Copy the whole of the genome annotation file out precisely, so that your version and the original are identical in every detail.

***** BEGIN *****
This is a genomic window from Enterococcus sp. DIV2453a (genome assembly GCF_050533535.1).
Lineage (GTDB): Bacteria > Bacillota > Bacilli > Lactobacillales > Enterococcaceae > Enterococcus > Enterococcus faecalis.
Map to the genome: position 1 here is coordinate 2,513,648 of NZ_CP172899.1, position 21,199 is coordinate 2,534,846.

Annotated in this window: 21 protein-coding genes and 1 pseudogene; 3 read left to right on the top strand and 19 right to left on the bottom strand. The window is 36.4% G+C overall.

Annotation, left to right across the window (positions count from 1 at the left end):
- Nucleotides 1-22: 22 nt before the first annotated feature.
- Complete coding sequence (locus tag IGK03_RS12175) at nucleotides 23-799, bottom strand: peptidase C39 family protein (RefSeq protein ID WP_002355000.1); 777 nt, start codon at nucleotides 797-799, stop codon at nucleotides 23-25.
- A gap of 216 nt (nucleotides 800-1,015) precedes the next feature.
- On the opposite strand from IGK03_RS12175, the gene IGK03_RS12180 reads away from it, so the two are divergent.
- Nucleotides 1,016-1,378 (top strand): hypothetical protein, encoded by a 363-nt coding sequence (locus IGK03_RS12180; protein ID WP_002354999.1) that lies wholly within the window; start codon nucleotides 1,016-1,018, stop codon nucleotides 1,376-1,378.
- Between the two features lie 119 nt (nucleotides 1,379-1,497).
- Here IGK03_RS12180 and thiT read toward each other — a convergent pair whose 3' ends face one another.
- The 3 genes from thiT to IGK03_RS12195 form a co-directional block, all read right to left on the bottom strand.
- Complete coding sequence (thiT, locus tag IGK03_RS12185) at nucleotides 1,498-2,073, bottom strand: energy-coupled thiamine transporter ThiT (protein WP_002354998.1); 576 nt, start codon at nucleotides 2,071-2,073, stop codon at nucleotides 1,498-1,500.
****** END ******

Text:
This is a genomic window from Enterococcus sp. DIV2453a (genome assembly GCF_050533535.1).
Lineage (GTDB): Bacteria > Bacillota > Bacilli > Lactobacillales > Enterococcaceae > Enterococcus > Enterococcus faecalis.
Map to the genome: position 1 here is coordinate 2,513,648 of NZ_CP172899.1, position 21,199 is coordinate 2,534,846.

Annotated in this window: 21 protein-coding genes and 1 pseudogene; 3 read left to right on the top strand and 19 right to left on the bottom strand. The window is 36.4% G+C overall.

Annotation, left to right across the window (positions count from 1 at the left end):
- Nucleotides 1-22: 22 nt before the first annotated feature.
- Complete coding sequence (locus tag IGK03_RS12175) at nucleotides 23-799, bottom strand: peptidase C39 family protein (RefSeq protein ID WP_002355000.1); 777 nt, start codon at nucleotides 797-799, stop codon at nucleotides 23-25.
- A gap of 216 nt (nucleotides 800-1,015) precedes the next feature.
- On the opposite strand from IGK03_RS12175, the gene IGK03_RS12180 reads away from it, so the two are divergent.
- Nucleotides 1,016-1,378 (top strand): hypothetical protein, encoded by a 363-nt coding sequence (locus IGK03_RS12180; protein ID WP_002354999.1) that lies wholly within the window; start codon nucleotides 1,016-1,018, stop codon nucleotides 1,376-1,378.
- Between the two features lie 119 nt (nucleotides 1,379-1,497).
- Here IGK03_RS12180 and thiT read toward each other — a convergent pair whose 3' ends face one another.
- The 3 genes from thiT to IGK03_RS12195 form a co-directional block, all read right to left on the bottom strand.
- Complete coding sequence (thiT, locus tag IGK03_RS12185) at nucleotides 1,498-2,073, bottom strand: energy-coupled thiamine transporter ThiT (protein WP_002354998.1); 576 nt, start codon at nucleotides 2,071-2,073, stop codon at nucleotides 1,498-1,500.